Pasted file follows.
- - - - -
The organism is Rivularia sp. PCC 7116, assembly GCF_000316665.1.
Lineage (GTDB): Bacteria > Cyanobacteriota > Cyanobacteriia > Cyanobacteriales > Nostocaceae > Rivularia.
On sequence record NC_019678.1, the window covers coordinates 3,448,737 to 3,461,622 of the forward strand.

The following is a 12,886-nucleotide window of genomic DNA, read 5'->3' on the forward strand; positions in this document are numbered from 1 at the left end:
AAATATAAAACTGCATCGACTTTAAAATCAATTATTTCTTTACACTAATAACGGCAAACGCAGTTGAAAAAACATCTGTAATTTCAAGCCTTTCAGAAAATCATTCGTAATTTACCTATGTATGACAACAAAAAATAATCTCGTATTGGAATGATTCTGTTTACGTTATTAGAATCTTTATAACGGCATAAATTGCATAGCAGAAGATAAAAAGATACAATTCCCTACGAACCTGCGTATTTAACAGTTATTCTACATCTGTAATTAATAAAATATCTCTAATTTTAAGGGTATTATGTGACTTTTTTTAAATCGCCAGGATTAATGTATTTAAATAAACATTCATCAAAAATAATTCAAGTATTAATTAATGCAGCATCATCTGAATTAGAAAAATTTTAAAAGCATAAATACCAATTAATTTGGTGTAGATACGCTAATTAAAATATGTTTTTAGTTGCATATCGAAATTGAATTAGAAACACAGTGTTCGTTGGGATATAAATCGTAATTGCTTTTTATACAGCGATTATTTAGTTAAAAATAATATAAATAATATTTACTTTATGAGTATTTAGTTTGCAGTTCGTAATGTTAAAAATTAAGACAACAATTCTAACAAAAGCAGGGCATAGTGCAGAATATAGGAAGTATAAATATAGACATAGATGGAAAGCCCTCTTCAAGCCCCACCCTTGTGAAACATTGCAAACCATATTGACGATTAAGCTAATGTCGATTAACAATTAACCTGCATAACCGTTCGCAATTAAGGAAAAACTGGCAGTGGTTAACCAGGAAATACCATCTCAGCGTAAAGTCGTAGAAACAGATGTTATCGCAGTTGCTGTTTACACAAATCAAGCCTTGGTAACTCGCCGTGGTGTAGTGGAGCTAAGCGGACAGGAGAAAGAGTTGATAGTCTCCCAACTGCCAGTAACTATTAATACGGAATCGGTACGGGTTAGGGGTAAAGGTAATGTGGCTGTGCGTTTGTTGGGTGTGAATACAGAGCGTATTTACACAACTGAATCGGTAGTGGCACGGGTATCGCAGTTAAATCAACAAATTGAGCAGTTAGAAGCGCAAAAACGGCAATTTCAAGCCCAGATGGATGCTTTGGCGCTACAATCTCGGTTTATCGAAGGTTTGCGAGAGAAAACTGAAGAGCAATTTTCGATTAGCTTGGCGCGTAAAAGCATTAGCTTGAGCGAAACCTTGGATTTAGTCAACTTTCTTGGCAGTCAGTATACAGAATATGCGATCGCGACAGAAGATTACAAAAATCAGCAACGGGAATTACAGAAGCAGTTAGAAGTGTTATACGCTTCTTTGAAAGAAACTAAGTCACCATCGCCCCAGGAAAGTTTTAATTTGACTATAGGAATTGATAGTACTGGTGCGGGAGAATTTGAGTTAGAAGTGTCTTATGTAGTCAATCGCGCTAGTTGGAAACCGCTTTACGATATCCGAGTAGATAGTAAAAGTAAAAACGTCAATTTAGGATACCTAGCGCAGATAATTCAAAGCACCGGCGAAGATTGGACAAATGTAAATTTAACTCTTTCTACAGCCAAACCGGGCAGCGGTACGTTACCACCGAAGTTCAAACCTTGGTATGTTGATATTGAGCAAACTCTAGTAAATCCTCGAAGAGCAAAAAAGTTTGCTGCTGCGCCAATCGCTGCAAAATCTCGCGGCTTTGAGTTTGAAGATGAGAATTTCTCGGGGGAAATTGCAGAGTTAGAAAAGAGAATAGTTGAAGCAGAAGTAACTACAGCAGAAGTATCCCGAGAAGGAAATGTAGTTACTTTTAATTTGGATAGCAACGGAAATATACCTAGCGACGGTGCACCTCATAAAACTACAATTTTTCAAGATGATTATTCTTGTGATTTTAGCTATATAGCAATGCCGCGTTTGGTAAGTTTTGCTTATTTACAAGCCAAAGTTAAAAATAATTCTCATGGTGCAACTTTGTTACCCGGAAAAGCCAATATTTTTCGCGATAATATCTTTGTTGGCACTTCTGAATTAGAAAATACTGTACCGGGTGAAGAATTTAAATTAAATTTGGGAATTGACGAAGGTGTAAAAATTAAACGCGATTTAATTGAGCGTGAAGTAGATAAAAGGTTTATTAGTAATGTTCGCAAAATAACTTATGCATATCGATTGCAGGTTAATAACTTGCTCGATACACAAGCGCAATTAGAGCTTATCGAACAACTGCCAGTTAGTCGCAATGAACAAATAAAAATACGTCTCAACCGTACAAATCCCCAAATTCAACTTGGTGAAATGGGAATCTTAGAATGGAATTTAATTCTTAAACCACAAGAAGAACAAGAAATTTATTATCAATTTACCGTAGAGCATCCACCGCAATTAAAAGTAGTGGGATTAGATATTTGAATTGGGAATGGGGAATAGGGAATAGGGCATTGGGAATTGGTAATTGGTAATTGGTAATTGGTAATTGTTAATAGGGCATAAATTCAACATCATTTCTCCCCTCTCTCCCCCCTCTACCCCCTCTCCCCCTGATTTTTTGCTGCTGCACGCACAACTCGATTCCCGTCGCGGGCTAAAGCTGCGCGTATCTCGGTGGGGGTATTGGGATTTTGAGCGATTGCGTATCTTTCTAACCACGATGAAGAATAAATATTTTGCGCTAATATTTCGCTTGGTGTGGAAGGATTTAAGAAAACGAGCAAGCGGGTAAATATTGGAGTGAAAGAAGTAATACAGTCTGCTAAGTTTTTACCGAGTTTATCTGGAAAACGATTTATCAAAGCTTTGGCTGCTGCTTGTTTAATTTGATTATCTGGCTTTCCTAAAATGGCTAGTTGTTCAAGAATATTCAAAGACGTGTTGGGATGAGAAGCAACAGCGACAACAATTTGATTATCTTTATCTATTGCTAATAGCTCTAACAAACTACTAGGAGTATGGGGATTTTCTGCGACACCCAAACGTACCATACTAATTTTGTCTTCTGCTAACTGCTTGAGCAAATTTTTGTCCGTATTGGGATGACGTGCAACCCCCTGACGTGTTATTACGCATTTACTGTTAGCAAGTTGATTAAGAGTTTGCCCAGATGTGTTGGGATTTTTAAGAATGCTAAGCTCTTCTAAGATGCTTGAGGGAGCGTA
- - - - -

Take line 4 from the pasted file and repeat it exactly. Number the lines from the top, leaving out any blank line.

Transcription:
The following is a 12,886-nucleotide window of genomic DNA, read 5'->3' on the forward strand; positions in this document are numbered from 1 at the left end: